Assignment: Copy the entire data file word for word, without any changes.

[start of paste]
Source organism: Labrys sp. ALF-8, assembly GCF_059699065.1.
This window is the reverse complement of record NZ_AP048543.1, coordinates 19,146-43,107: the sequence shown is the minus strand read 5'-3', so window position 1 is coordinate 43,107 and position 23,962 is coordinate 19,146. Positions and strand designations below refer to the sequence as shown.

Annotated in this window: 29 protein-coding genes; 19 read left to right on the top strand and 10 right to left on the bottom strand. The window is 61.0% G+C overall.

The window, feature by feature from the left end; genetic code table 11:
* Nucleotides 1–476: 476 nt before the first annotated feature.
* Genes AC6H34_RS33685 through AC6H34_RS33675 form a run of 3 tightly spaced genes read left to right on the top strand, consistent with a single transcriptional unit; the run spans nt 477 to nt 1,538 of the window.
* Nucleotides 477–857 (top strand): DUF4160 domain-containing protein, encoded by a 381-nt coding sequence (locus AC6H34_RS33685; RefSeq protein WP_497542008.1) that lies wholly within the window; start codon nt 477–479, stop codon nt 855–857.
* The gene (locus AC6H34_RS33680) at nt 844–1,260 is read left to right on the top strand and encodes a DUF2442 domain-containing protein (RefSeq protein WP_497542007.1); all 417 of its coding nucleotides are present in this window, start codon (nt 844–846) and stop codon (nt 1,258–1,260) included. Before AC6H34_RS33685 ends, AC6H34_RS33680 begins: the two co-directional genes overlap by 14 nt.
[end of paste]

Source organism: Labrys sp. ALF-8, assembly GCF_059699065.1.
This window is the reverse complement of record NZ_AP048543.1, coordinates 19,146-43,107: the sequence shown is the minus strand read 5'-3', so window position 1 is coordinate 43,107 and position 23,962 is coordinate 19,146. Positions and strand designations below refer to the sequence as shown.

Annotated in this window: 29 protein-coding genes; 19 read left to right on the top strand and 10 right to left on the bottom strand. The window is 61.0% G+C overall.

The window, feature by feature from the left end; genetic code table 11:
* Nucleotides 1–476: 476 nt before the first annotated feature.
* Genes AC6H34_RS33685 through AC6H34_RS33675 form a run of 3 tightly spaced genes read left to right on the top strand, consistent with a single transcriptional unit; the run spans nt 477 to nt 1,538 of the window.
* Nucleotides 477–857 (top strand): DUF4160 domain-containing protein, encoded by a 381-nt coding sequence (locus AC6H34_RS33685; RefSeq protein WP_497542008.1) that lies wholly within the window; start codon nt 477–479, stop codon nt 855–857.
* The gene (locus AC6H34_RS33680) at nt 844–1,260 is read left to right on the top strand and encodes a DUF2442 domain-containing protein (RefSeq protein WP_497542007.1); all 417 of its coding nucleotides are present in this window, start codon (nt 844–846) and stop codon (nt 1,258–1,260) included. Before AC6H34_RS33685 ends, AC6H34_RS33680 begins: the two co-directional genes overlap by 14 nt.